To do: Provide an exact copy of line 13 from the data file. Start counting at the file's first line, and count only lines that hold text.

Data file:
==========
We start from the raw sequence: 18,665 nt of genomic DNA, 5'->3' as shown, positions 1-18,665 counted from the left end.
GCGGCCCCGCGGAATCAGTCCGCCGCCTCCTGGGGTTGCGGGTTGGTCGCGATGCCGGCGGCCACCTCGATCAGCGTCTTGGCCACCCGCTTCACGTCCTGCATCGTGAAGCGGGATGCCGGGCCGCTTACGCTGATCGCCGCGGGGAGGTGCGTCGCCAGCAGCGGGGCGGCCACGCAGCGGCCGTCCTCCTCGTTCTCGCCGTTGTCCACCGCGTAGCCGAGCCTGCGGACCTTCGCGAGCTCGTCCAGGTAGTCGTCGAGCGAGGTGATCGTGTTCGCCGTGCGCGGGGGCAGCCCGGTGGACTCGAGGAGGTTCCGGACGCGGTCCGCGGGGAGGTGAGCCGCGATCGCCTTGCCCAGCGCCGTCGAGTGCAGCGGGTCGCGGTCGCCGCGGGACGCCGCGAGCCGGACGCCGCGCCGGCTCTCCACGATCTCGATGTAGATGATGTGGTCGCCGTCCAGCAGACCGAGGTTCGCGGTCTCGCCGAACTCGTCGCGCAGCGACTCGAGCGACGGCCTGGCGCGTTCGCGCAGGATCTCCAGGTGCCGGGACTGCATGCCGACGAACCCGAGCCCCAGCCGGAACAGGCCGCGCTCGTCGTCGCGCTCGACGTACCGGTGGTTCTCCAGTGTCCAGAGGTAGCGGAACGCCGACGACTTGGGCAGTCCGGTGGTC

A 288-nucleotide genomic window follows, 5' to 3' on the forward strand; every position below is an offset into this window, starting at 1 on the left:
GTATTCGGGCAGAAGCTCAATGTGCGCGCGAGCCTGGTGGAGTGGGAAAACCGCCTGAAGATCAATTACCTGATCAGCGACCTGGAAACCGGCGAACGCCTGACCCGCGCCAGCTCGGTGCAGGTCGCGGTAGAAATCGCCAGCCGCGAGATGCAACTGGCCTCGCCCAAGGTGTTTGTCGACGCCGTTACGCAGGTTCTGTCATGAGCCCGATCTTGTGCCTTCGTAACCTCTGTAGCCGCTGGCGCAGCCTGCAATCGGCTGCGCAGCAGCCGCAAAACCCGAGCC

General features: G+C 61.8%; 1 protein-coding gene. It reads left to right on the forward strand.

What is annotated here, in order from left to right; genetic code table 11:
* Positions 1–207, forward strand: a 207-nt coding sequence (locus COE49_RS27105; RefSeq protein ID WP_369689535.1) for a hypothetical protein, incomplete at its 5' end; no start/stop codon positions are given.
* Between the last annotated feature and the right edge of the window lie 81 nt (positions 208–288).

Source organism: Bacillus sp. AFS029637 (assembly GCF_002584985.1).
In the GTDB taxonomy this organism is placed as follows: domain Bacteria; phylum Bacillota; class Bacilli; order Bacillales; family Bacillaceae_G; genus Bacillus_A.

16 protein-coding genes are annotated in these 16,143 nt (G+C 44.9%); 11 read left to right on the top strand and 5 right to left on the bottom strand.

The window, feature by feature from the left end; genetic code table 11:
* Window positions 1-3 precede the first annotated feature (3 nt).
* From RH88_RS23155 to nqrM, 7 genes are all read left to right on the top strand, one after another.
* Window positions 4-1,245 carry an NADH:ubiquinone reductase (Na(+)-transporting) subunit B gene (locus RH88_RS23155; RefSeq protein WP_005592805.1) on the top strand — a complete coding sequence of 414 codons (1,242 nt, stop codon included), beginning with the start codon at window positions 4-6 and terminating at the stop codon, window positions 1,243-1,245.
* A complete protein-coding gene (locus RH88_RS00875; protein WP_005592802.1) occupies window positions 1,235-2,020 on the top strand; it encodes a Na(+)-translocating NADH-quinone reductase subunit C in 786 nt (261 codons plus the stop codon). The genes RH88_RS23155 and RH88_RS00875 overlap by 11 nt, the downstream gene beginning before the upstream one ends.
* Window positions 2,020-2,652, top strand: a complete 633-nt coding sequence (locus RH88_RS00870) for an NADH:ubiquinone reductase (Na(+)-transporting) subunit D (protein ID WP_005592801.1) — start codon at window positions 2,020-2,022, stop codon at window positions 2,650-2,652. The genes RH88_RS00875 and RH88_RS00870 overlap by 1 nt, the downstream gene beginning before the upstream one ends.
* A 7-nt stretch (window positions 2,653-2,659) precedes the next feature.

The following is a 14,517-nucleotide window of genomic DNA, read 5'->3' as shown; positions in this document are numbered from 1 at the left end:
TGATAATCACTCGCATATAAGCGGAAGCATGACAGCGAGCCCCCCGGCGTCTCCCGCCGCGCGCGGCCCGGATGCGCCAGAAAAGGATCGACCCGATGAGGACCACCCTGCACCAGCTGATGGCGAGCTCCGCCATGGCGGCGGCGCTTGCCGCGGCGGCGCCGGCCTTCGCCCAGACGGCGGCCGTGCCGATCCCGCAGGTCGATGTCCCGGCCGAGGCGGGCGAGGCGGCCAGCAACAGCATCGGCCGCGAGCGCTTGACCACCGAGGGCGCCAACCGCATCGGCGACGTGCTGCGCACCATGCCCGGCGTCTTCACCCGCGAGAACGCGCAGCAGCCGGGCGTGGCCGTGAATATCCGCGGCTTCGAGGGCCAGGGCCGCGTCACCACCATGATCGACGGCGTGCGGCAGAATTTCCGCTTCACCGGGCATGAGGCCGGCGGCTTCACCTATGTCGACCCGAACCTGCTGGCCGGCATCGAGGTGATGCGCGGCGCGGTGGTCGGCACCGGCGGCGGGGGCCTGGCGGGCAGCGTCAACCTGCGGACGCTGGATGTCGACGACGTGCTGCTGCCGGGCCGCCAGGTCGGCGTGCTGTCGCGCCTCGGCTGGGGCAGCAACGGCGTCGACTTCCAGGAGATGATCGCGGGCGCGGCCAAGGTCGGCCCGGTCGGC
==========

* Window positions 1-3 precede the first annotated feature (3 nt).